“This social media campaign will be largely dependent on every citizens’ support to communicate that we are losing millions of lives and livelihoods because of measures which can be avoided, especially if we remind ourselves of our most important moments to live for. We call on every single person to support and share the #moments2live4 campaign,” says Nneka Henry, Head of the UNRSF

UNDP worked with UNRSF to developing on the crowdfunding campaign. The team also joined the second cohort of the Crowdfunding Academy, a joint initiative with the Alternative Finance Lab. 

Advocacy for investments in road safety is vital to help mobilize and channel resources to the communities and corners of the world which have the greatest road crash toll.

In Addis Ababa, pedestrians and cyclists represent more than half of road users and about 80 percent of all road victims. Building safe and inclusive walking and cycling infrastructure is crucial.  

The project resulted in the adoption of a Non-Motorised Transport Strategy for Ethiopia and Addis Ababa, and a five-year implementation plan for 69 cities and towns with harmonized street design guidelines and investment in safer facilities for walking and cycling taking into account the needs of all its residents, including women, children, and persons with disabilities. 

Championed by Ethiopia’s Minister of Transport, Dagmawit Moges, walking and cycling days and ‘placemaking’ events helped to build public support by closing streets for motorized transport, promoting a shift to sustainable mobility focusing on the needs of vulnerable road users like Habtamu and so many other men, women, girls and boys.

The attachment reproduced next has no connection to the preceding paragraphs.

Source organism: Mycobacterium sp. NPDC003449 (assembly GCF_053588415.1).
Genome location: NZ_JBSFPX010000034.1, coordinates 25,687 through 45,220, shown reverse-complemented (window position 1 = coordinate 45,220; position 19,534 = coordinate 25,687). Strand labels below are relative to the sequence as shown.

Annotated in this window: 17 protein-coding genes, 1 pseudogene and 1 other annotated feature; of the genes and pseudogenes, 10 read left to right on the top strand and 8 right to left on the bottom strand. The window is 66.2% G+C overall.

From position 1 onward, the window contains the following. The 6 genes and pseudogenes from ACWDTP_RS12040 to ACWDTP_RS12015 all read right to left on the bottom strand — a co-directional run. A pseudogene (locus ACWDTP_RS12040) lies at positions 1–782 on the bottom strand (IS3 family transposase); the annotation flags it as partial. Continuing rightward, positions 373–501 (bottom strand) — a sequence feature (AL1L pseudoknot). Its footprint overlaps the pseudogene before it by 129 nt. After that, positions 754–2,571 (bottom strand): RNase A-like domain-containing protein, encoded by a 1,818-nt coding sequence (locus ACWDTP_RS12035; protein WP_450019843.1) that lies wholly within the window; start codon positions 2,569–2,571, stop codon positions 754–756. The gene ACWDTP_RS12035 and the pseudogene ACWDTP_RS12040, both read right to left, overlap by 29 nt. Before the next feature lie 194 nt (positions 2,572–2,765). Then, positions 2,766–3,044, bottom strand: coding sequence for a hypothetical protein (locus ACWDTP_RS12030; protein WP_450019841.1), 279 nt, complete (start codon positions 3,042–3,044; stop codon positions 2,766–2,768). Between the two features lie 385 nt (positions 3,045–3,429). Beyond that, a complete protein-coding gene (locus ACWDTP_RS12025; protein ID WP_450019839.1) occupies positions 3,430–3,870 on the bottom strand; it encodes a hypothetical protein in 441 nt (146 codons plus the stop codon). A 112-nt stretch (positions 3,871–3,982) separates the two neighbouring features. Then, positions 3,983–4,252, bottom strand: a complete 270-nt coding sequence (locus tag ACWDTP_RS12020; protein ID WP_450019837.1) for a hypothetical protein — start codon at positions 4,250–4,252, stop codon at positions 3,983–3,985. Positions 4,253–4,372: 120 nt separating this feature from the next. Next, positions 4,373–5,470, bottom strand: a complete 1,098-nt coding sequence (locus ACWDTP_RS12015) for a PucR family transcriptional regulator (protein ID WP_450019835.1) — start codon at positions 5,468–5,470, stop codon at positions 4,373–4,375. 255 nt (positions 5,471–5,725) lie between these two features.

Ms Moges’ determination and efforts were also strengthened by the outbreak of the COVID-19 pandemic, presenting a unique momentum for walking and cycling in cities: “We learned during the pandemic that having non-motorized transport alternatives and provision of good public transport is not only a matter of demand and supply. It is a tool to shape our health practices,” she says. 

"We do not want a world where being safe on the roads is reserved only for a privileged few countries. One of the main objectives of this campaign is to demonstrate that road safety is truly a global development challenge that affects every country and everyone; but that some countries have less available resources to substantially curb road traffic deaths and injuries than others, which not only harms their citizens and tourists but also weakens their health systems and economies," says Olga Algayerova, Executive Secretary of the United Nations Economic Commission for Europe. 

The UNRSF’s 25 projects in 30 countries support low- and middle-income countries to implement these preventative measures ranging from speed management to safer used vehicle standards to legislation on traffic rules and use of safety devices to road crash mapping to training urban planners on how to construct roads in a way that children, pedestrians, cyclists, vehicles and public transport users can all safely share the road.

Habtamu says small differences could result in big changes for people like him.

"My dream is to achieve accident-free and safe mobility in Ethiopia through behavioural change of drivers, an efficient system of penalty, and adequate and fitting infrastructure with barriers around curbs,” he says.